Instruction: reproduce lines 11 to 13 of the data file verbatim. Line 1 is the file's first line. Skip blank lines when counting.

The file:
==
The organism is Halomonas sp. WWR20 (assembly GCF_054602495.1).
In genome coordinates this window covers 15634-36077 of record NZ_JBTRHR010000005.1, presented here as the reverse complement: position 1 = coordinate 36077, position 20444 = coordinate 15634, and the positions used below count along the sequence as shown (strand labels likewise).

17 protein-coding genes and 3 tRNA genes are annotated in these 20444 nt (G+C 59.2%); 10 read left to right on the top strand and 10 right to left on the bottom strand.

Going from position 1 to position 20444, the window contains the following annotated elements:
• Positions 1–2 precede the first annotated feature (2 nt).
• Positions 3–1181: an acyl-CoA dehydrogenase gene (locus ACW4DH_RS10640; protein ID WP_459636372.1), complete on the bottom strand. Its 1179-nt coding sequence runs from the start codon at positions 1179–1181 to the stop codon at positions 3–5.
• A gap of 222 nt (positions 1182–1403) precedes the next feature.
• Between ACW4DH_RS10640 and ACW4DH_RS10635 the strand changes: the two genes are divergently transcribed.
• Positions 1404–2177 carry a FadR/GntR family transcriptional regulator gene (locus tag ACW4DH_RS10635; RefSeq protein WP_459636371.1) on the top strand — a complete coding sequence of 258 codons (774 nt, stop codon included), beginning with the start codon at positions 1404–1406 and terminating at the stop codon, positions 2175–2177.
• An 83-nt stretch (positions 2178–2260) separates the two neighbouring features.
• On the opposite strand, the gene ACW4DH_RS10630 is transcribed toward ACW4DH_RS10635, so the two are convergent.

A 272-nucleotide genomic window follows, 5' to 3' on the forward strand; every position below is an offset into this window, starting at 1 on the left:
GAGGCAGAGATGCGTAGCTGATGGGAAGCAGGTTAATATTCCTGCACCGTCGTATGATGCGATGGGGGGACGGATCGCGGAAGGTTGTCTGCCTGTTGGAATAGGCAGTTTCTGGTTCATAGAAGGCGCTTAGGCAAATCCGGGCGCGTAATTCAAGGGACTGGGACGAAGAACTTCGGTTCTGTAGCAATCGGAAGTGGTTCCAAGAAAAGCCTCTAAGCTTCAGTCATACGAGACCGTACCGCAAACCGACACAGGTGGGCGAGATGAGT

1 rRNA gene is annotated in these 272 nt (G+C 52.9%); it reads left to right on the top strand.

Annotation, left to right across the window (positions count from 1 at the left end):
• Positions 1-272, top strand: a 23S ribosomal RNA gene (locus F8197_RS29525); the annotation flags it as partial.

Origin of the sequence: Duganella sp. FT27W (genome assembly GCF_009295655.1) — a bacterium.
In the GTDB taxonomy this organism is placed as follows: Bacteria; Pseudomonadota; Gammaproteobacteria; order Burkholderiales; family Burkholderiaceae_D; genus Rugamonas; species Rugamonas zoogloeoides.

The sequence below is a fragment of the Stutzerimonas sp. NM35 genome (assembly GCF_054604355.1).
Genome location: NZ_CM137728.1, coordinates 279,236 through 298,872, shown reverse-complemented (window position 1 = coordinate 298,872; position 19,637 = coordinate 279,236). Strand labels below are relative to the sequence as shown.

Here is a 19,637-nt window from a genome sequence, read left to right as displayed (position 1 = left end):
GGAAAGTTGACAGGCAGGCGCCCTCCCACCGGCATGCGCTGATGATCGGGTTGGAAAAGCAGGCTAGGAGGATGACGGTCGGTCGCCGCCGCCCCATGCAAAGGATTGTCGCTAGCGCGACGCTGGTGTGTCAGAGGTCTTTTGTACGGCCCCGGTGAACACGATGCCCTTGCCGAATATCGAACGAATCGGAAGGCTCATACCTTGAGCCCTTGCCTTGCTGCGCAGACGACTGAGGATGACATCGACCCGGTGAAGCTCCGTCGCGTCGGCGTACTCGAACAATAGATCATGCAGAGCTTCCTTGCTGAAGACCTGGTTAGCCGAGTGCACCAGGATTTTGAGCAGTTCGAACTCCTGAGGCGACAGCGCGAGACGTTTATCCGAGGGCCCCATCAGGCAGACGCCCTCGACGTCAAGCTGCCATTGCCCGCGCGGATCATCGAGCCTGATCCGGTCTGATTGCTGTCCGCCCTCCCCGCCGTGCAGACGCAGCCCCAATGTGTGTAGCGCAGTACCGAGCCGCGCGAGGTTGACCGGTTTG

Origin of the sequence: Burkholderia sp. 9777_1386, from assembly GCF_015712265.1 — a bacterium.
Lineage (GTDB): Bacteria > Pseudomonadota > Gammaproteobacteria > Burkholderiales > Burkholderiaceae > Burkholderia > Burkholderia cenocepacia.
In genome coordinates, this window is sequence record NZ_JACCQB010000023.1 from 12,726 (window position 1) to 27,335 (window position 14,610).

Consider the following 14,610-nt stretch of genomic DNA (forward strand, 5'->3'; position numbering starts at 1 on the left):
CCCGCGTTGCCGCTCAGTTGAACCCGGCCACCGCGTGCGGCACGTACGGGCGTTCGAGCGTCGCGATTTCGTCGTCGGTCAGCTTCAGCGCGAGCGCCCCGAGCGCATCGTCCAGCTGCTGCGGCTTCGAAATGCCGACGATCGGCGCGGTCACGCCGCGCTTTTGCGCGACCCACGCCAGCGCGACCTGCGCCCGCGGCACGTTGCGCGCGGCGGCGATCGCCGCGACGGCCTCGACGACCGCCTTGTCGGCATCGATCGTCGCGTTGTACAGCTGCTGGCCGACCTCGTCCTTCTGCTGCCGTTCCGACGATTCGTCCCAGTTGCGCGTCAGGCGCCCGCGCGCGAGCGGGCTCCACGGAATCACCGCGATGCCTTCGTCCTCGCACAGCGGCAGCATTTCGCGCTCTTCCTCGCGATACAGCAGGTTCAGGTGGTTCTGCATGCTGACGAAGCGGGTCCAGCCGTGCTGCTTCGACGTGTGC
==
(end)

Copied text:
• On the opposite strand, the gene ACW4DH_RS10630 is transcribed toward ACW4DH_RS10635, so the two are convergent.

A 272-nucleotide genomic window follows, 5' to 3' on the forward strand; every position below is an offset into this window, starting at 1 on the left:
GAGGCAGAGATGCGTAGCTGATGGGAAGCAGGTTAATATTCCTGCACCGTCGTATGATGCGATGGGGGGACGGATCGCGGAAGGTTGTCTGCCTGTTGGAATAGGCAGTTTCTGGTTCATAGAAGGCGCTTAGGCAAATCCGGGCGCGTAATTCAAGGGACTGGGACGAAGAACTTCGGTTCTGTAGCAATCGGAAGTGGTTCCAAGAAAAGCCTCTAAGCTTCAGTCATACGAGACCGTACCGCAAACCGACACAGGTGGGCGAGATGAGT